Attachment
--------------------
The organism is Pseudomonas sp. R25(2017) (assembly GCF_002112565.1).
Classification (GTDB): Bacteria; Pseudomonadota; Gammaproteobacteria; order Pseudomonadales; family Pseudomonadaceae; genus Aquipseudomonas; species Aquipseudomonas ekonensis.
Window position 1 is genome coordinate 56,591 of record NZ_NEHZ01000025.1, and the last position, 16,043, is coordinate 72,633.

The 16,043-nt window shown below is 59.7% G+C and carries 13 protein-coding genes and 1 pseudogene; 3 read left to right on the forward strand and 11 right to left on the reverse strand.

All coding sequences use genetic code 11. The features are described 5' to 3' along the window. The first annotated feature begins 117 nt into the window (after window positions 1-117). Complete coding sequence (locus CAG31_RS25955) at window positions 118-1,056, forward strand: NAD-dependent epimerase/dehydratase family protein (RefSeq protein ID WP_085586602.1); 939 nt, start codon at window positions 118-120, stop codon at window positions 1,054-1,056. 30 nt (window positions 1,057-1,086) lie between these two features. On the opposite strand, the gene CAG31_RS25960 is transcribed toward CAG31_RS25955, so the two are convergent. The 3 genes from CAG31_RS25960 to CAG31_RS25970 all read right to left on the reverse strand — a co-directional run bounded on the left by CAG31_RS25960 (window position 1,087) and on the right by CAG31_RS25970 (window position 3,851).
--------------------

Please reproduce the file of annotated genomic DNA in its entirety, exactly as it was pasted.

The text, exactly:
The organism is Pseudomonas sp. R25(2017) (assembly GCF_002112565.1).
Classification (GTDB): Bacteria; Pseudomonadota; Gammaproteobacteria; order Pseudomonadales; family Pseudomonadaceae; genus Aquipseudomonas; species Aquipseudomonas ekonensis.
Window position 1 is genome coordinate 56,591 of record NZ_NEHZ01000025.1, and the last position, 16,043, is coordinate 72,633.

The 16,043-nt window shown below is 59.7% G+C and carries 13 protein-coding genes and 1 pseudogene; 3 read left to right on the forward strand and 11 right to left on the reverse strand.

All coding sequences use genetic code 11. The features are described 5' to 3' along the window. The first annotated feature begins 117 nt into the window (after window positions 1-117). Complete coding sequence (locus CAG31_RS25955) at window positions 118-1,056, forward strand: NAD-dependent epimerase/dehydratase family protein (RefSeq protein ID WP_085586602.1); 939 nt, start codon at window positions 118-120, stop codon at window positions 1,054-1,056. 30 nt (window positions 1,057-1,086) lie between these two features. On the opposite strand, the gene CAG31_RS25960 is transcribed toward CAG31_RS25955, so the two are convergent. The 3 genes from CAG31_RS25960 to CAG31_RS25970 all read right to left on the reverse strand — a co-directional run bounded on the left by CAG31_RS25960 (window position 1,087) and on the right by CAG31_RS25970 (window position 3,851).